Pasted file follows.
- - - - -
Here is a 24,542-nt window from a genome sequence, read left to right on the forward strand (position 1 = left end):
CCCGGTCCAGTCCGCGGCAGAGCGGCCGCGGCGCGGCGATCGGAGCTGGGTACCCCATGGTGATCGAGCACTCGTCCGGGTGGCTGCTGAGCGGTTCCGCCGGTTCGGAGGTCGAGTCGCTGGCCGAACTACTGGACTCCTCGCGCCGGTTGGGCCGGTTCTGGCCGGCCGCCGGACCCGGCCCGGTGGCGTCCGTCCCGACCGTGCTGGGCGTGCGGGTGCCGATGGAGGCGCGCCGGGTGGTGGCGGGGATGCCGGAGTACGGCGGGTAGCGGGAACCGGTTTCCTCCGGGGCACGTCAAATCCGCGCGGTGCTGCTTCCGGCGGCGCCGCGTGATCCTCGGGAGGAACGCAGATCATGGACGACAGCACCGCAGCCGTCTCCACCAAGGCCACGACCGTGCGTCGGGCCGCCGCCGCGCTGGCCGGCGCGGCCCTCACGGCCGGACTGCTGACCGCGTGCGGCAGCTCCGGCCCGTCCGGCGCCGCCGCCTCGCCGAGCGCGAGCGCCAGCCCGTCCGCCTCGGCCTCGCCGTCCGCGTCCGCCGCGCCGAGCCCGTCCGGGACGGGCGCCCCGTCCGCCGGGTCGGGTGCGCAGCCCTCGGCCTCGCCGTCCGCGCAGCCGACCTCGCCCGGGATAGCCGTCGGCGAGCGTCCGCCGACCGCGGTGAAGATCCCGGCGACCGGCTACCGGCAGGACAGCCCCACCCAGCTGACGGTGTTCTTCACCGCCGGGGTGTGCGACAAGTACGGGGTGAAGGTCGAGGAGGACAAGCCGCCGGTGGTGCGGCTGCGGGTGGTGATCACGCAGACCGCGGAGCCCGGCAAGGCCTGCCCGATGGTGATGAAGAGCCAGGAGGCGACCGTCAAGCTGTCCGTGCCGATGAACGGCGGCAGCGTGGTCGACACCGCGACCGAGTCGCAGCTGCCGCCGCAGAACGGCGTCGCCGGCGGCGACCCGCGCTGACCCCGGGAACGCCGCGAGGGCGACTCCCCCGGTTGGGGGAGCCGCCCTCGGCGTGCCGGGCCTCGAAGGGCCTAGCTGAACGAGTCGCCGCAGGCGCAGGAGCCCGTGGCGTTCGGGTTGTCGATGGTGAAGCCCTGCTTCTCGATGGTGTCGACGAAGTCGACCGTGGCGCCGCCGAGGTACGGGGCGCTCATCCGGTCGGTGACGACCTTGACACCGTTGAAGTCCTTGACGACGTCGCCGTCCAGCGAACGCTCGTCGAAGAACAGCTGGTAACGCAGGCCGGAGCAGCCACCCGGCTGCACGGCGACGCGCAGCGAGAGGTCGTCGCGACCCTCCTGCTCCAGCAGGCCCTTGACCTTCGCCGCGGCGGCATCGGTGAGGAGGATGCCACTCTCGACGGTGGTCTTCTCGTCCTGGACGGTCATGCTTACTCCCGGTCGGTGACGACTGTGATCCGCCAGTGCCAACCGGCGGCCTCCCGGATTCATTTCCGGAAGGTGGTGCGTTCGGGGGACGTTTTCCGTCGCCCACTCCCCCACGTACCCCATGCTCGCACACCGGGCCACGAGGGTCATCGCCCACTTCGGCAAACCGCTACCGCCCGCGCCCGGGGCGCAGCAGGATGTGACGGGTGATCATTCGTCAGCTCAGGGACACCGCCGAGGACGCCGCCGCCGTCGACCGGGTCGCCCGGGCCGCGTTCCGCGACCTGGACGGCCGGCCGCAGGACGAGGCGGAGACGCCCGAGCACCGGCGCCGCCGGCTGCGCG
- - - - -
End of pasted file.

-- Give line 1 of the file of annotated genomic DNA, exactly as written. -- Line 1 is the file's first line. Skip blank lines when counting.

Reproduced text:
Here is a 24,542-nt window from a genome sequence, read left to right on the forward strand (position 1 = left end):